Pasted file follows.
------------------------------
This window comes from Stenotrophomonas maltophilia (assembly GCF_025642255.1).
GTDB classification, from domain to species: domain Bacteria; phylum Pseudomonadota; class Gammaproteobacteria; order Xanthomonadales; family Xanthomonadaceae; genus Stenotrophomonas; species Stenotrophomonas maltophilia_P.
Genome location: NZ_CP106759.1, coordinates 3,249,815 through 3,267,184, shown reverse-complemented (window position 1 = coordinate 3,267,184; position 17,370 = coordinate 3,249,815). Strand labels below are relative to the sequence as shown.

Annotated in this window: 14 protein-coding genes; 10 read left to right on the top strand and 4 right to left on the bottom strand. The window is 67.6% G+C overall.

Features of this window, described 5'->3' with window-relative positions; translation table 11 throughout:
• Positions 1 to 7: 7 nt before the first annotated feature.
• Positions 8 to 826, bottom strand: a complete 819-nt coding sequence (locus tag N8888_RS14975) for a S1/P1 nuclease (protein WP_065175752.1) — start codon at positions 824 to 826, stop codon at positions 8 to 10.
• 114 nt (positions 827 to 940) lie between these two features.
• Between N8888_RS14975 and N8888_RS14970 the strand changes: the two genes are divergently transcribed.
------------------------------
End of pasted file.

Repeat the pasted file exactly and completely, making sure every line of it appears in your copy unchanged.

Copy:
This window comes from Stenotrophomonas maltophilia (assembly GCF_025642255.1).
GTDB classification, from domain to species: domain Bacteria; phylum Pseudomonadota; class Gammaproteobacteria; order Xanthomonadales; family Xanthomonadaceae; genus Stenotrophomonas; species Stenotrophomonas maltophilia_P.
Genome location: NZ_CP106759.1, coordinates 3,249,815 through 3,267,184, shown reverse-complemented (window position 1 = coordinate 3,267,184; position 17,370 = coordinate 3,249,815). Strand labels below are relative to the sequence as shown.

Annotated in this window: 14 protein-coding genes; 10 read left to right on the top strand and 4 right to left on the bottom strand. The window is 67.6% G+C overall.

Features of this window, described 5'->3' with window-relative positions; translation table 11 throughout:
• Positions 1 to 7: 7 nt before the first annotated feature.
• Positions 8 to 826, bottom strand: a complete 819-nt coding sequence (locus tag N8888_RS14975) for a S1/P1 nuclease (protein WP_065175752.1) — start codon at positions 824 to 826, stop codon at positions 8 to 10.
• 114 nt (positions 827 to 940) lie between these two features.
• Between N8888_RS14975 and N8888_RS14970 the strand changes: the two genes are divergently transcribed.